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FIRST PERSON

`The Great Brown Hope'

Playing a round with George Lopez, the new face of celebrity golf, means nine holes of mostly funny bounces

January 17, 2007|Glenn F. Bunting | Times Staff Writer

Cruising down the fairway in an electric cart, George Lopez is behind the wheel fidgeting with not one, not two, but three mobile phones.

He grabs a sleek Sliver and punches up his favorite iTunes play list. All of a sudden he's swaying to the Eagles' classic "Hotel California."

"Hope you don't mind," Lopez tells me. "This is how I relax."

Do I mind? I'm at the exclusive Lakeside Golf Club ("No Cellular Phones On The Golf Premises") on a glorious December day playing against a famous comedian who is busting my gut with one-liners.

Lopez is the star of his own TV sitcom and author of the best-selling autobiography "Why You Crying?" But the "Great Brown Hope," as he calls himself, is taking on a new role as Ambassador of Golf, a sport long perceived as elitist and lily white.

Today, Lopez debuts as host of the Bob Hope Chrysler Classic in Palm Desert. Tournament organizers hope Lopez restores some pizazz and star power to the event. He joins a select group of entertainers -- Hope, Bing Crosby, Jackie Gleason, Andy Williams, Sammy Davis Jr. and Glen Campbell -- whose names have been a part of official tournaments on the PGA Tour.

"This could never have happened five years ago," Lopez says. "Nobody really knew or cared that I played golf."

Lopez first swung a club as a child growing up without parents in a San Fernando Valley barrio. He recalls smacking lemons with a rusty seven-iron in his grandmother's backyard.

He played his first round on Christmas Day 1981 with a friend at El Cariso Golf Course in Sylmar. "We spent five hours talking and laughing. We drank a couple of beers. And we couldn't wait to go back out there....

"I haven't put a club down since. Golf is the tissue that holds my body together. I couldn't survive without it."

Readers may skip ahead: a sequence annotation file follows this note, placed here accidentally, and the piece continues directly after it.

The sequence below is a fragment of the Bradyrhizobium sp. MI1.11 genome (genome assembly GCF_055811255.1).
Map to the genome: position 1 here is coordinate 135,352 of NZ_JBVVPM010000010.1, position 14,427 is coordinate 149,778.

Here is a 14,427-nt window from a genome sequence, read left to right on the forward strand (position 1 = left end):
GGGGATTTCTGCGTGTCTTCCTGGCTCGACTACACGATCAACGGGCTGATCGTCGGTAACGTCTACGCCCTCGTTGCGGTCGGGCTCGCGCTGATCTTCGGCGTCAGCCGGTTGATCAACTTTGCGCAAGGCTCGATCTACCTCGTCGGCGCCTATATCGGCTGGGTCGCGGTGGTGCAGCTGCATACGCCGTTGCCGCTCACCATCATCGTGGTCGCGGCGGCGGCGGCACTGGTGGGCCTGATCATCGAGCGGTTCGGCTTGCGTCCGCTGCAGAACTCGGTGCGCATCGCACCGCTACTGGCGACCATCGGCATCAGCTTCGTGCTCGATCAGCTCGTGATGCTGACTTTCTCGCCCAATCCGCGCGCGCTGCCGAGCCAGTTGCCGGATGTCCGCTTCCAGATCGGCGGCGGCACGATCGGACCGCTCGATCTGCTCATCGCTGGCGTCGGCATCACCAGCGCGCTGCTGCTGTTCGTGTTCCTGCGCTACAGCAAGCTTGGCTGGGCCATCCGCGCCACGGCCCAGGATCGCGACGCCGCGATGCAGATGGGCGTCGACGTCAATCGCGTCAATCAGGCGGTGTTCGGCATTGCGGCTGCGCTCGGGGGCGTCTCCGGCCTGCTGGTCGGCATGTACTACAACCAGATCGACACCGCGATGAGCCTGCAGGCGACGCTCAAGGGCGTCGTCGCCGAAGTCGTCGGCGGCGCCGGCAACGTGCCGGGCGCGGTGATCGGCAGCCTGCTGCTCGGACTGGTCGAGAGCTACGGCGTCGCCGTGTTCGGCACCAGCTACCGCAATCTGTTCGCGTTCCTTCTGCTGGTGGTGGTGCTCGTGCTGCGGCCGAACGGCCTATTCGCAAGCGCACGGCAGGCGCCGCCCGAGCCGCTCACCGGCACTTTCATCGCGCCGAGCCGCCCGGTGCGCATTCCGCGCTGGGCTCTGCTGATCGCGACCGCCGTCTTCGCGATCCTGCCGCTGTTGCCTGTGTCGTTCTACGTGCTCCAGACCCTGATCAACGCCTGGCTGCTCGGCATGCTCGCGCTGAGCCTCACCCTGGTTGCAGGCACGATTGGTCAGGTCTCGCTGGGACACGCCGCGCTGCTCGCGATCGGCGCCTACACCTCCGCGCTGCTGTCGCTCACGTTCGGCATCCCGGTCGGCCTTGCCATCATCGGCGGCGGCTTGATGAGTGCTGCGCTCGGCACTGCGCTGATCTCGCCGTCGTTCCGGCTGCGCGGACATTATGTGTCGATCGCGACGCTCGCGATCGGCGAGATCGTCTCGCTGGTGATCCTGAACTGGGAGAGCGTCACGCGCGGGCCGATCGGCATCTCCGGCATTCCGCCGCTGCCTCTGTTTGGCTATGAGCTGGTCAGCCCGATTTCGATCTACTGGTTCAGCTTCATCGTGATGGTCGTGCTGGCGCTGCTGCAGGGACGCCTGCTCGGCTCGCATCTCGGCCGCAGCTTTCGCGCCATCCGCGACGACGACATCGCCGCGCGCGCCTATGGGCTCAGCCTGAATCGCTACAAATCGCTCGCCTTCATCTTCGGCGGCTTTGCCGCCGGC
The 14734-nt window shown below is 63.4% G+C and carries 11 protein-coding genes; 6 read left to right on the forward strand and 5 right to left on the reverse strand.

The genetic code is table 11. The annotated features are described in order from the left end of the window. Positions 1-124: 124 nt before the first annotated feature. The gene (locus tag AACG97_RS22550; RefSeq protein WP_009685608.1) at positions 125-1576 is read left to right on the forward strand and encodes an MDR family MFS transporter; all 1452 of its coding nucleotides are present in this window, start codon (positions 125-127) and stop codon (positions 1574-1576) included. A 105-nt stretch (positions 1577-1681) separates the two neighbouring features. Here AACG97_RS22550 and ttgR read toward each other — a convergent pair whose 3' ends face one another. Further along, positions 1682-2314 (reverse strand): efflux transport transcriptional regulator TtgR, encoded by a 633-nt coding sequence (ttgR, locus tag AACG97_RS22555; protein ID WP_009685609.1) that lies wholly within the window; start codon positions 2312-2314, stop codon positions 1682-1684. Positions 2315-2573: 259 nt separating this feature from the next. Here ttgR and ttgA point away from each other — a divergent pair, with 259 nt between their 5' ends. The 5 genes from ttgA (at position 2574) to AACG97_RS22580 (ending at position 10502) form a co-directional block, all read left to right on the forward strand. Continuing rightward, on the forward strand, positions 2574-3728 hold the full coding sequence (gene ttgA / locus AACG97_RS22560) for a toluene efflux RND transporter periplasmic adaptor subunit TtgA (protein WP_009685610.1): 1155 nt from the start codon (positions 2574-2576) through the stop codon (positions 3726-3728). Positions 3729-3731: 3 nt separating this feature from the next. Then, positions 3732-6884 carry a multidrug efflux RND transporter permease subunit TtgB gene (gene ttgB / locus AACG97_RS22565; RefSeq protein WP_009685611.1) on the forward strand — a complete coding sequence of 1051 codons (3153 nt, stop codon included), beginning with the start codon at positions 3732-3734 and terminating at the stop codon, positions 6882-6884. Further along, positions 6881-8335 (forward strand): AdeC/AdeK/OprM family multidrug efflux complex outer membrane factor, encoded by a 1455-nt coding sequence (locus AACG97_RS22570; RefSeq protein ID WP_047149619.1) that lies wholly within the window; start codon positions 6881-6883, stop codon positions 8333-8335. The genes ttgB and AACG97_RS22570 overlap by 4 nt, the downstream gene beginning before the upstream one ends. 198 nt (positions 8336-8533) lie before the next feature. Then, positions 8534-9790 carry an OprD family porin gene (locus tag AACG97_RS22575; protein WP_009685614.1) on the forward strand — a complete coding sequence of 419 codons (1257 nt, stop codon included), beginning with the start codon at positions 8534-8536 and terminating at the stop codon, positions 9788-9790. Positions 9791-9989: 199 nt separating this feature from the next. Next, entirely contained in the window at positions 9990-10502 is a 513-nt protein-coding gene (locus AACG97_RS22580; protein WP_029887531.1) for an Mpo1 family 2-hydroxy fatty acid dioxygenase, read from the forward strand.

An 11 handicap, Lopez shot a career-low 78 last month at Monterey Peninsula Country Club. Despite his hectic schedule, he plays about 100 rounds a year.

In 1998, Lopez learned that he had a congenital kidney disease and would need a transplant by age 45. He made it to 44. Against incredible odds, the perfect donor was living in the same household. On April 19, 2005, Ann Serrano Lopez gave her husband one of her kidneys.

Lopez calls it "a Chicano's worst nightmare."

"Can you imagine? Most guys don't want to hold their wife's purse, and I got my wife's kidney inside me."

Lopez says that Ann supports his golf addiction. "She understands what it means to me to play."

I suggest getting Ann golf lessons so the couple can share quality time on the links, but Lopez begs off. For him, golf is an escape from the pressures of work and home.

"I love my wife exactly for the equestrian that she is trying to be," he says.

Lopez will play in the AT&T Pebble Beach National Pro-Am next month with partner Jesper Parnevik. In his first appearance at the AT&T three years ago, Lopez finished third with Parnevik.

"Me and Parnevik really like each other and we look forward to seeing one another one week a year," Lopez says. "It's like 'Brokeback Mountain' without the tent scene."

Lopez and I begin our round at Lakeside on the back nine to avoid a logjam on the first tee.

Hole No. 10: Clad in neatly pressed black slacks and a blue-and-white striped golf shirt underneath a black vest, Lopez pulls out a Bobby Jones driver given to him by club designer Jesse Ortiz.

"Let's play the white tees [6,272 yards]," he says. "The blues [6,539 yards] are brutal."

He pulls his opening drive left onto the 17th fairway. At least he's in the short grass. I push mine wide right deep into the rough.

After we get to the green, Lopez stubs his putter and advances the ball halfway to the hole. He uncharacteristically takes three putts for a double-bogey six.

Despite several poor shots during the round, Lopez never loses his cool or utters so much as a mild profanity. He says it took years to learn patience and respect for the game.

"In the beginning, I was a nut. I would leave the course. I'd be like, 'I ain't playing no more.' ... But that doesn't make you a better man. You've got to get in there and find out what's wrong."

No. 11: I attract Lopez's attention by donning a black hat with an embroidered "G-Lo" logo purchased from his website. He says he wishes he could get one big enough to fit his head.

No. 12: G-Lo suggests we aim at the NBC Universal office tower in the distance above the left fairway. We both hit our balls into the right rough. Lopez finds his Titleist ProV-1 near a bush and takes a free drop. We both get double-bogey sixes.

No. 13: G-Lo smacks his drive dead left on a short par four. I pound my five-wood in the fairway, leaving a 70-yard wedge shot to the green.

After a cursory search for his errant drive, Lopez drops another ball in the fairway next to mine. He hits a wedge to the right, chips onto the green and sinks a 10-footer.

I ask G-Lo his score. "A Chicano five," he tells me. And what is that exactly?

"Don't count the one you lost," he explains. I count it and give him an "Anglo six."

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